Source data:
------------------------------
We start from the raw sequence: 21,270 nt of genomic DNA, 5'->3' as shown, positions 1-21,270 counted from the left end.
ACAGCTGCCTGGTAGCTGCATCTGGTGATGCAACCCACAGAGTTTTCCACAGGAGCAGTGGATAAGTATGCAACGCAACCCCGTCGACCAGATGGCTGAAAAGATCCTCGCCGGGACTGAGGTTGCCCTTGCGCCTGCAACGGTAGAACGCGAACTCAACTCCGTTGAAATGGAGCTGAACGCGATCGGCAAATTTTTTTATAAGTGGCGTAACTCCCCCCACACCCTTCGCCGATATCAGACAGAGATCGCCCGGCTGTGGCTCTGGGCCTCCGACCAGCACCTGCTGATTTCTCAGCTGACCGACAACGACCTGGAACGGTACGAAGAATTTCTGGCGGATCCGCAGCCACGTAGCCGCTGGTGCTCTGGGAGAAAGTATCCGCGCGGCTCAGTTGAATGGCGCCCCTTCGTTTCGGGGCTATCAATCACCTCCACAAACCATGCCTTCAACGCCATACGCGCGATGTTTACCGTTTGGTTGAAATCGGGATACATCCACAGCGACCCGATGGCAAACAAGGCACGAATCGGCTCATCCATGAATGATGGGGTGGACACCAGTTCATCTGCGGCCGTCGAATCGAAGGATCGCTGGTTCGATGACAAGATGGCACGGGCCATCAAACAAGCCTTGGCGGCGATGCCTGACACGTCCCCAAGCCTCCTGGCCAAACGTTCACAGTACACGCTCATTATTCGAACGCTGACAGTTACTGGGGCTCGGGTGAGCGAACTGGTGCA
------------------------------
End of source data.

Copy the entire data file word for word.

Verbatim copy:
We start from the raw sequence: 21,270 nt of genomic DNA, 5'->3' as shown, positions 1-21,270 counted from the left end.
ACAGCTGCCTGGTAGCTGCATCTGGTGATGCAACCCACAGAGTTTTCCACAGGAGCAGTGGATAAGTATGCAACGCAACCCCGTCGACCAGATGGCTGAAAAGATCCTCGCCGGGACTGAGGTTGCCCTTGCGCCTGCAACGGTAGAACGCGAACTCAACTCCGTTGAAATGGAGCTGAACGCGATCGGCAAATTTTTTTATAAGTGGCGTAACTCCCCCCACACCCTTCGCCGATATCAGACAGAGATCGCCCGGCTGTGGCTCTGGGCCTCCGACCAGCACCTGCTGATTTCTCAGCTGACCGACAACGACCTGGAACGGTACGAAGAATTTCTGGCGGATCCGCAGCCACGTAGCCGCTGGTGCTCTGGGAGAAAGTATCCGCGCGGCTCAGTTGAATGGCGCCCCTTCGTTTCGGGGCTATCAATCACCTCCACAAACCATGCCTTCAACGCCATACGCGCGATGTTTACCGTTTGGTTGAAATCGGGATACATCCACAGCGACCCGATGGCAAACAAGGCACGAATCGGCTCATCCATGAATGATGGGGTGGACACCAGTTCATCTGCGGCCGTCGAATCGAAGGATCGCTGGTTCGATGACAAGATGGCACGGGCCATCAAACAAGCCTTGGCGGCGATGCCTGACACGTCCCCAAGCCTCCTGGCCAAACGTTCACAGTACACGCTCATTATTCGAACGCTGACAGTTACTGGGGCTCGGGTGAGCGAACTGGTGCA